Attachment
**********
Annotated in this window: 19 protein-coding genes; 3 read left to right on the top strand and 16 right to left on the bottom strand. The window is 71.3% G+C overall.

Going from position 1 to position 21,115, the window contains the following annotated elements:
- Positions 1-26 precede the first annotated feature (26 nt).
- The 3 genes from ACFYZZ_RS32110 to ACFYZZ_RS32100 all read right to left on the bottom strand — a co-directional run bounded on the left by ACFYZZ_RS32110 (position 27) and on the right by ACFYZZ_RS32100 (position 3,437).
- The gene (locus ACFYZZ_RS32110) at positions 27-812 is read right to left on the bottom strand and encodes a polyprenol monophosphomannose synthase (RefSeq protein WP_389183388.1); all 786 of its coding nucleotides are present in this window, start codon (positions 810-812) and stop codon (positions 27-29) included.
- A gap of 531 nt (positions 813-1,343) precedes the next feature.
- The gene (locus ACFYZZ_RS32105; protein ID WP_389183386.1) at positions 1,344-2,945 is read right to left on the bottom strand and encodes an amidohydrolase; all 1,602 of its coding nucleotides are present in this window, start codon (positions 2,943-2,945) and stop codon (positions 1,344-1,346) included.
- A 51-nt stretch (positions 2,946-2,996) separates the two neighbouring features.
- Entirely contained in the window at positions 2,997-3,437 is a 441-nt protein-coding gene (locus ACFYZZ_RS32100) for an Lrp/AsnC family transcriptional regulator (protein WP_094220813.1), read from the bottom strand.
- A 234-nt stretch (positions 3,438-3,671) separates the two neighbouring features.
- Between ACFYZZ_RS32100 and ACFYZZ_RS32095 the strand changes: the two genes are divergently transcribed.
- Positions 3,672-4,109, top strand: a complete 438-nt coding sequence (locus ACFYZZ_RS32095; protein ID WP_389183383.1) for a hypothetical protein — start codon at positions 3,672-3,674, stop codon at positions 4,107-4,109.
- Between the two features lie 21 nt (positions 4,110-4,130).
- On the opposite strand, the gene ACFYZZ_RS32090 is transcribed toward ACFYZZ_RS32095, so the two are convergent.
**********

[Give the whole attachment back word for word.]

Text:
Annotated in this window: 19 protein-coding genes; 3 read left to right on the top strand and 16 right to left on the bottom strand. The window is 71.3% G+C overall.

Going from position 1 to position 21,115, the window contains the following annotated elements:
- Positions 1-26 precede the first annotated feature (26 nt).
- The 3 genes from ACFYZZ_RS32110 to ACFYZZ_RS32100 all read right to left on the bottom strand — a co-directional run bounded on the left by ACFYZZ_RS32110 (position 27) and on the right by ACFYZZ_RS32100 (position 3,437).
- The gene (locus ACFYZZ_RS32110) at positions 27-812 is read right to left on the bottom strand and encodes a polyprenol monophosphomannose synthase (RefSeq protein WP_389183388.1); all 786 of its coding nucleotides are present in this window, start codon (positions 810-812) and stop codon (positions 27-29) included.
- A gap of 531 nt (positions 813-1,343) precedes the next feature.
- The gene (locus ACFYZZ_RS32105; protein ID WP_389183386.1) at positions 1,344-2,945 is read right to left on the bottom strand and encodes an amidohydrolase; all 1,602 of its coding nucleotides are present in this window, start codon (positions 2,943-2,945) and stop codon (positions 1,344-1,346) included.
- A 51-nt stretch (positions 2,946-2,996) separates the two neighbouring features.
- Entirely contained in the window at positions 2,997-3,437 is a 441-nt protein-coding gene (locus ACFYZZ_RS32100) for an Lrp/AsnC family transcriptional regulator (protein WP_094220813.1), read from the bottom strand.
- A 234-nt stretch (positions 3,438-3,671) separates the two neighbouring features.
- Between ACFYZZ_RS32100 and ACFYZZ_RS32095 the strand changes: the two genes are divergently transcribed.
- Positions 3,672-4,109, top strand: a complete 438-nt coding sequence (locus ACFYZZ_RS32095; protein ID WP_389183383.1) for a hypothetical protein — start codon at positions 3,672-3,674, stop codon at positions 4,107-4,109.
- Between the two features lie 21 nt (positions 4,110-4,130).
- On the opposite strand, the gene ACFYZZ_RS32090 is transcribed toward ACFYZZ_RS32095, so the two are convergent.